By Sgt. Peter Fitzgerald
First published in
SFOR Informer#125, October 31, 2001
While nothing can take the place of a home-cooked
meal, being on an operational tour doesn't necessarily mean being
without some of the comforts of home. Thanks to the help of SFOR
Customs, familiar goods from SFOR nations make their way into
the operational theatre every day.
Zagreb - The French need their LU biscuits, the
British want their Cadbury chocolates and the Americans can't
do without their OREO cookies. Fortunately, troops can find many
items from home on SFOR installations throughout Bosnia and Herzegovina
(BiH). Making sure those items get to the troops is the responsibility
of SFOR Customs.
"Our goal is to take care of soldiers first, to make sure
they get as much logistical support in country as possible,"
said U.S. Lt. Col. David Boddington, SFOR Customs chief.
located in the Croatian capital of Zagreb, SFOR Customs has a
theatre-wide reach. It is responsible for ensuring the freedom
movement of SFOR goods, equipment and food through 48 border points,
to all the installations and to the more than 50 camp stores (or
The office serves as the theatre-wide customs policy and co-ordination
centre and is the focal point for customs negotiations with theatre
countries (Hungary, Slovenia, Croatia and BiH). Zagreb is ideally
situated for this because of its central location, its proximity
to border points and its ease of access to major roads, said Boddington.
"It's geographically important to be close to where most
of the logistics are coming into the country," he said.
SFOR goods come into BiH primarily by truck or by train. Last
year some 22,000 trucks delivered goods in support of SFOR. Each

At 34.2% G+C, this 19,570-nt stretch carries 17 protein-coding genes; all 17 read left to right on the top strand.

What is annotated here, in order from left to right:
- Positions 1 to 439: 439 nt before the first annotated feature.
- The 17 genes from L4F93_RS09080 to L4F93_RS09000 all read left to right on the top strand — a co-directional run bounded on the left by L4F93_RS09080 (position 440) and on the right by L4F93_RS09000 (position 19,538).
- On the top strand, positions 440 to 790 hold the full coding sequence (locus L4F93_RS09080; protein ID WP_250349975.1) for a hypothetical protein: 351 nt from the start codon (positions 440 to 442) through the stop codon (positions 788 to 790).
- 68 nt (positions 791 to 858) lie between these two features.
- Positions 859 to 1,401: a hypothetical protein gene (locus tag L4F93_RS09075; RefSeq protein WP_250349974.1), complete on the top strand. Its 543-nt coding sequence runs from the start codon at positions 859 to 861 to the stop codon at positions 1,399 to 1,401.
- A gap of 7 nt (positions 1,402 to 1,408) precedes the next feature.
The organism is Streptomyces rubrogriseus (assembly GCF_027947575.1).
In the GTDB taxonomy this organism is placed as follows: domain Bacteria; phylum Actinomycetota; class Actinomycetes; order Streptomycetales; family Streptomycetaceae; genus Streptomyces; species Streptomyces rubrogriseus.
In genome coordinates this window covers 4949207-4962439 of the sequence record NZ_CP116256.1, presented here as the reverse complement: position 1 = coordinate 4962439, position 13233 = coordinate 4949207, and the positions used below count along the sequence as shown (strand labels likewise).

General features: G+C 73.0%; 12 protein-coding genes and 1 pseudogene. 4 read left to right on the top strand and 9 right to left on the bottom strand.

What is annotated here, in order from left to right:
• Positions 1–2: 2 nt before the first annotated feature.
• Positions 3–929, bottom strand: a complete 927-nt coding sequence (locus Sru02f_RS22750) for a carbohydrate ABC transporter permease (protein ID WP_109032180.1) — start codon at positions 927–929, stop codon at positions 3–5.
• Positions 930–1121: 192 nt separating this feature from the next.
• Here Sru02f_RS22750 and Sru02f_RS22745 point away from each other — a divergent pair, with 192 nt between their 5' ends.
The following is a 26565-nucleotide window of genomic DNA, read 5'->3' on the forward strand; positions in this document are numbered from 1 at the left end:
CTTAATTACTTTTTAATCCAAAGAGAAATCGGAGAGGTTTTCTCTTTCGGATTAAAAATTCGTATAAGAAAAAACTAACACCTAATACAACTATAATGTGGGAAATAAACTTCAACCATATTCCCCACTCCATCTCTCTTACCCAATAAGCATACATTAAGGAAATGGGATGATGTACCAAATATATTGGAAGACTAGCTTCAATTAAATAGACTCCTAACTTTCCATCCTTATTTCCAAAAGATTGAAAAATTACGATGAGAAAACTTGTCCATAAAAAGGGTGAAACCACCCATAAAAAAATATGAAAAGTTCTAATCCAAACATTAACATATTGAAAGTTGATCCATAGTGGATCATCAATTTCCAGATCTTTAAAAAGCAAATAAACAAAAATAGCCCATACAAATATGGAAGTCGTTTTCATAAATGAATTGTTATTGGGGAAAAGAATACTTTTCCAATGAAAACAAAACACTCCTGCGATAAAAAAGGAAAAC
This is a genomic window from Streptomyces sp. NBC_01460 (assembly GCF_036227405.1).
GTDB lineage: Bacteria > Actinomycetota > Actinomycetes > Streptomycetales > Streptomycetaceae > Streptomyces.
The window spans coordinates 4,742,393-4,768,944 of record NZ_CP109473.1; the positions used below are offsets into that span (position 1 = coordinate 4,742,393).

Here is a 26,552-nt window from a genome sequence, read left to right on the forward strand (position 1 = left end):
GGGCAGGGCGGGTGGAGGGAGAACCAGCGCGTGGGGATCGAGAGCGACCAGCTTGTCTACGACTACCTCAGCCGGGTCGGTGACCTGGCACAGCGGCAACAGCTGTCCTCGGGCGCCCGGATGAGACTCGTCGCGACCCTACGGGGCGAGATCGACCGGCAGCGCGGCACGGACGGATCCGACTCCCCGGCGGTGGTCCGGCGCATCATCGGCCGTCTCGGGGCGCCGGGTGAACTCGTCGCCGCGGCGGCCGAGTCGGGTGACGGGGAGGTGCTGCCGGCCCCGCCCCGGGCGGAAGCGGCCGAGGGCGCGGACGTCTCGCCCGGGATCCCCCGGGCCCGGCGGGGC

shipment is required to have to the proper paperwork to allow
duty-free status for SFOR import-export goods. SFOR Customs runs
a 24-hour notification system with Croatian and BiH customs to
ensure freedom of movement. Those delivering goods must notify
SFOR Customs a day in advance and they co-ordinate with officials
at the border points.
nearly 1,800 trucks and some 30 trains delivering goods every
month, paperwork builds up fast at the customs office. Last month
they received 7,646 faxes and fielded 1,160 telephone calls.
"We're quite busy," Boddington said. "It's a small
office with a huge responsibility and the staff does an outstanding
Nina Sudovic, SFOR Customs deputy, said the key is staying organised.
"You have to have a good system," she said. "If
you lose some paperwork you can stop a truck."
Boddington said that any time a delivery is stopped it can create
"It can affect logistics at any camp," he said. "If
those trucks carrying food or equipment don't get to camp, there's
On any given day three to six trucks may get stopped. Most of
these incidents, however, are minor and usually involve clerical
errors. Often, they can be resolved with a phone call. Despite
the immense volume, the office records nearly a 99 percent reconciliation
with the movement of goods.
"We have a good working relationship with the border authorities,"
said British Capt. Richard Stephen, chief of customs compliance
for the office.
with making sure SFOR goods are delivered, the customs office
also performs compliance checks on a routine basis. A compliance
team travels and inspects SFOR warehouses and PXs all over the
theatre. They ensure stores are controlling the sale of tobacco,
alcohol and electronic products through ration cards.
"Our goal is to make sure goods don't find their way into
the local economy and hurt it," said British Sgt. Reg Owen,
a compliance team member.
While some take advantage of the system, Owen said he's had good
co-operation from stores in trying to prevent abuse.
"Once all that work's done to get the goods into the country,
we just don't want to see the system abused," he said.
The customs team would rather just take satisfaction in their
role of making sure goods get delivered to the troops.
"In four tours here, this is the most rewarding job I've
had," Stephen said. "We're responsible for making sure
our guys get the nice things that make them feel at home,"
And LU biscuits, Cadbury chocolates and OREO cookies help a little
to do just that.
Related link: SFOR